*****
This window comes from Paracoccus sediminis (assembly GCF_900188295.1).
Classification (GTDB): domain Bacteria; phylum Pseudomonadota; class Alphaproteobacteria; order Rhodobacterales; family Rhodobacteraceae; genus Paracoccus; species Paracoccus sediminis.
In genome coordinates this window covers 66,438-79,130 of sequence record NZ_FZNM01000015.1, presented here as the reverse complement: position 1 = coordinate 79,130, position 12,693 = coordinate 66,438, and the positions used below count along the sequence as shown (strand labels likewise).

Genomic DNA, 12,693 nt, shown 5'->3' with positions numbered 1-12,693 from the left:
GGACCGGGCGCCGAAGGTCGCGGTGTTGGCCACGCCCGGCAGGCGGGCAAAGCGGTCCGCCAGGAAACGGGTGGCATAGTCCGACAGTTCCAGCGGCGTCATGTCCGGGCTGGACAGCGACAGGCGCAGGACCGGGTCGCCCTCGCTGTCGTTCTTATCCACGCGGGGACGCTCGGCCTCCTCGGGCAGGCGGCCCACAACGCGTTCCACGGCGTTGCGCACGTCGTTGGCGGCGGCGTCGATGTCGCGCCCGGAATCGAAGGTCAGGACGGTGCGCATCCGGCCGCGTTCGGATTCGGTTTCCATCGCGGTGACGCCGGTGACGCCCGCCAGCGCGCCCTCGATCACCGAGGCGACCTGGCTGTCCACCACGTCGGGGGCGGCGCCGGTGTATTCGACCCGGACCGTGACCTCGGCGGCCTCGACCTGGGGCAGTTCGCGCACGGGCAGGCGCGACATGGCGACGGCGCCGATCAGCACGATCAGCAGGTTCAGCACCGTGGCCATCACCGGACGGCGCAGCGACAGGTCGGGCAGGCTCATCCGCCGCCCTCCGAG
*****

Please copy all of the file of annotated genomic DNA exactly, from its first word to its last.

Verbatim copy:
This window comes from Paracoccus sediminis (assembly GCF_900188295.1).
Classification (GTDB): domain Bacteria; phylum Pseudomonadota; class Alphaproteobacteria; order Rhodobacterales; family Rhodobacteraceae; genus Paracoccus; species Paracoccus sediminis.
In genome coordinates this window covers 66,438-79,130 of sequence record NZ_FZNM01000015.1, presented here as the reverse complement: position 1 = coordinate 79,130, position 12,693 = coordinate 66,438, and the positions used below count along the sequence as shown (strand labels likewise).

Genomic DNA, 12,693 nt, shown 5'->3' with positions numbered 1-12,693 from the left:
GGACCGGGCGCCGAAGGTCGCGGTGTTGGCCACGCCCGGCAGGCGGGCAAAGCGGTCCGCCAGGAAACGGGTGGCATAGTCCGACAGTTCCAGCGGCGTCATGTCCGGGCTGGACAGCGACAGGCGCAGGACCGGGTCGCCCTCGCTGTCGTTCTTATCCACGCGGGGACGCTCGGCCTCCTCGGGCAGGCGGCCCACAACGCGTTCCACGGCGTTGCGCACGTCGTTGGCGGCGGCGTCGATGTCGCGCCCGGAATCGAAGGTCAGGACGGTGCGCATCCGGCCGCGTTCGGATTCGGTTTCCATCGCGGTGACGCCGGTGACGCCCGCCAGCGCGCCCTCGATCACCGAGGCGACCTGGCTGTCCACCACGTCGGGGGCGGCGCCGGTGTATTCGACCCGGACCGTGACCTCGGCGGCCTCGACCTGGGGCAGTTCGCGCACGGGCAGGCGCGACATGGCGACGGCGCCGATCAGCACGATCAGCAGGTTCAGCACCGTGGCCATCACCGGACGGCGCAGCGACAGGTCGGGCAGGCTCATCCGCCGCCCTCCGAG